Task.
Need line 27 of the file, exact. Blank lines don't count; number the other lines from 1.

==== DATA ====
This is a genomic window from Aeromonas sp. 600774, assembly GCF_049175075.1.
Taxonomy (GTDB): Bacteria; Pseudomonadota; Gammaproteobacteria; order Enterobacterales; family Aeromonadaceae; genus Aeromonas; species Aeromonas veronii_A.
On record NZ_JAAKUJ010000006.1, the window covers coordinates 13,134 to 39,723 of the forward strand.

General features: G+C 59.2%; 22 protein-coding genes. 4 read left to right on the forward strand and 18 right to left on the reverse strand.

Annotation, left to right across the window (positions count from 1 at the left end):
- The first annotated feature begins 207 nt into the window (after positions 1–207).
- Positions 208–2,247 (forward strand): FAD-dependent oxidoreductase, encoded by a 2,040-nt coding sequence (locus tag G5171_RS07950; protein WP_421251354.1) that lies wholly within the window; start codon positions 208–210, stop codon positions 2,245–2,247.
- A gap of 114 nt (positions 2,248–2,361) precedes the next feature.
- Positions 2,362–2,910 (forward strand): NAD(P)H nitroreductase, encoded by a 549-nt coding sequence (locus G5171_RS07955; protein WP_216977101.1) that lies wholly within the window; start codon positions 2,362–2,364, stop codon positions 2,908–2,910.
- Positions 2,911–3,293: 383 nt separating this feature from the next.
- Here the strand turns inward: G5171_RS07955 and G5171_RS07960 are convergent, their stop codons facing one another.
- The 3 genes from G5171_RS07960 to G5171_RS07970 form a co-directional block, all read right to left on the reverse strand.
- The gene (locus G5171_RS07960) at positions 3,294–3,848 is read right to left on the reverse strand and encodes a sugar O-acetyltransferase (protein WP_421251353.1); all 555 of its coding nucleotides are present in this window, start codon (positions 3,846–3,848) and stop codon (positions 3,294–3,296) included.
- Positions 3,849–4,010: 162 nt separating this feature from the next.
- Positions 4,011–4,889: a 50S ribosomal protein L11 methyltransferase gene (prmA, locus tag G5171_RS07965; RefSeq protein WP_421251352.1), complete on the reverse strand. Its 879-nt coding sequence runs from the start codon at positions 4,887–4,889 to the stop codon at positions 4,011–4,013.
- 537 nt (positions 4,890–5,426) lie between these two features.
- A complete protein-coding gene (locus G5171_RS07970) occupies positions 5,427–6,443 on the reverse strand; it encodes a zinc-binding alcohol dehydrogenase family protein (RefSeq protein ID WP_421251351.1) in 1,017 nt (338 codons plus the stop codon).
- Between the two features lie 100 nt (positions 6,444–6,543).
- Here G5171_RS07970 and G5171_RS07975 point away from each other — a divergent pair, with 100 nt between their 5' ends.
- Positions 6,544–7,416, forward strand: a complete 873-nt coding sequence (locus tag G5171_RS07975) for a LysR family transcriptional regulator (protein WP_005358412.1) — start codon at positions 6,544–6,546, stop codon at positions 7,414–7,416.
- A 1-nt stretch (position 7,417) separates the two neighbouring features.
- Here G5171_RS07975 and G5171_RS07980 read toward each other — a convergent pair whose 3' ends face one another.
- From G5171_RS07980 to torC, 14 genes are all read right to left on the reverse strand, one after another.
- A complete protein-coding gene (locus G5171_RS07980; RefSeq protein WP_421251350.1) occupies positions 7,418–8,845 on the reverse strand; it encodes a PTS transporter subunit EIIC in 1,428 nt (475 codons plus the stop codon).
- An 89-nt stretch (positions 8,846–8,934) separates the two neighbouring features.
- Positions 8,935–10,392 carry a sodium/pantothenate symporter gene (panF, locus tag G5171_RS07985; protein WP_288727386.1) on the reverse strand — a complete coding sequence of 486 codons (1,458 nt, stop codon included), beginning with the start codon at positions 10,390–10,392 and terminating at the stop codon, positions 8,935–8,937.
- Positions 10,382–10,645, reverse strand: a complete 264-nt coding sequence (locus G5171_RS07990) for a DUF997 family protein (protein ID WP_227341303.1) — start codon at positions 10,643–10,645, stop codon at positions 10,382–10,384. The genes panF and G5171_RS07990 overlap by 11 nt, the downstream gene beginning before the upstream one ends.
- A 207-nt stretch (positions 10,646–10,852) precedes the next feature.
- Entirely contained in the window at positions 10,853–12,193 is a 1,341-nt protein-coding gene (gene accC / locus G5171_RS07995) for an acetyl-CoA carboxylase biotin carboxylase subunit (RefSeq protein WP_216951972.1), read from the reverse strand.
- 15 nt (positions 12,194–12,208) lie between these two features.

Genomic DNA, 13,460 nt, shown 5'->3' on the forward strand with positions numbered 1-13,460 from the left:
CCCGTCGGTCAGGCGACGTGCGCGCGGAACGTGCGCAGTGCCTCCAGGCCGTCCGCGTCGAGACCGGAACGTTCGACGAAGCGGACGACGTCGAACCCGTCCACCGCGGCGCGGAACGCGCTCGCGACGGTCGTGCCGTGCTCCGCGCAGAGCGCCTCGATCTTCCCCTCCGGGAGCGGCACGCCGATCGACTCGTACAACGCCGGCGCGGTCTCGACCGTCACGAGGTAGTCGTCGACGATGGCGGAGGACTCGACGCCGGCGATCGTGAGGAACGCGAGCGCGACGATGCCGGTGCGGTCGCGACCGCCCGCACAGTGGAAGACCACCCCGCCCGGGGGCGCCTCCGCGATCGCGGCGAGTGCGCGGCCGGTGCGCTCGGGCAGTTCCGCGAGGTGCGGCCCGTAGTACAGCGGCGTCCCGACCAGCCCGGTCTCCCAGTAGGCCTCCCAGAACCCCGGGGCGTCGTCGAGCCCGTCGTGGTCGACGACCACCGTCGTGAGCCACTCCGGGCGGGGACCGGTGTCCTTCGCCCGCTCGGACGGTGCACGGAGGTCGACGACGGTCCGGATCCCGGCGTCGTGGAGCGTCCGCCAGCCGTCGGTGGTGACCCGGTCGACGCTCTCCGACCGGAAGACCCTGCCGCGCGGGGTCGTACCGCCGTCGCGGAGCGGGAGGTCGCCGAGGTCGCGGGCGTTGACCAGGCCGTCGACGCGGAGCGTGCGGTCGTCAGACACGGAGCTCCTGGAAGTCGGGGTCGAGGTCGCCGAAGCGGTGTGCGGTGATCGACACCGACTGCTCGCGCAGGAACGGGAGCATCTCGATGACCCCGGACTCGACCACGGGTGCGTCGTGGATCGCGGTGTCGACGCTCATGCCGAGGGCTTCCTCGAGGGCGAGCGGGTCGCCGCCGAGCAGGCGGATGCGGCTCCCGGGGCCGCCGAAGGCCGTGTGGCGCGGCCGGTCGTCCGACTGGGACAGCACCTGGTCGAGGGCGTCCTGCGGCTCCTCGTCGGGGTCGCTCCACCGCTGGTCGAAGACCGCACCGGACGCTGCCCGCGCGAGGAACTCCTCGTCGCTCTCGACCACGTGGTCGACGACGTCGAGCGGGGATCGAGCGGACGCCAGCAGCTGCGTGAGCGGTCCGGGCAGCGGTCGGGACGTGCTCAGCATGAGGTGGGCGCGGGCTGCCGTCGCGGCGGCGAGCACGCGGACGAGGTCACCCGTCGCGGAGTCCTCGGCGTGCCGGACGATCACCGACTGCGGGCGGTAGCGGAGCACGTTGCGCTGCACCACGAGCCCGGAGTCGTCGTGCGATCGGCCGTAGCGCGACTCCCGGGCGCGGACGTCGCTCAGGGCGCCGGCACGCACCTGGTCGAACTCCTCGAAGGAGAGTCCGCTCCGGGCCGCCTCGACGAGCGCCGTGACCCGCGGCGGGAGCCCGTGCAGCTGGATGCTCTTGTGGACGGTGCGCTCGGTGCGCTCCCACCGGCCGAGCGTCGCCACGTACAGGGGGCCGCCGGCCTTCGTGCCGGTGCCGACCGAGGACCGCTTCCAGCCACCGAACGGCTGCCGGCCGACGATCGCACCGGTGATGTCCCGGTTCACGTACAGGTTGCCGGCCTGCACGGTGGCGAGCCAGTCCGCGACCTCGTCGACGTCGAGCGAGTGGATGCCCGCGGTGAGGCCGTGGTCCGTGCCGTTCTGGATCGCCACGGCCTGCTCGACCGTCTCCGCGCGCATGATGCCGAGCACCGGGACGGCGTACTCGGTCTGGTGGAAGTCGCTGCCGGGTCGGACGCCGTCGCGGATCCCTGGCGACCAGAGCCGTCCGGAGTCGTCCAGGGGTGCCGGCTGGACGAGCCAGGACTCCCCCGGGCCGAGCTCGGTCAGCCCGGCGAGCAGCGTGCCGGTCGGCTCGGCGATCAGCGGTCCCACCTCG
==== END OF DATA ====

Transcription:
- Positions 10,382–10,645, reverse strand: a complete 264-nt coding sequence (locus G5171_RS07990) for a DUF997 family protein (protein ID WP_227341303.1) — start codon at positions 10,643–10,645, stop codon at positions 10,382–10,384. The genes panF and G5171_RS07990 overlap by 11 nt, the downstream gene beginning before the upstream one ends.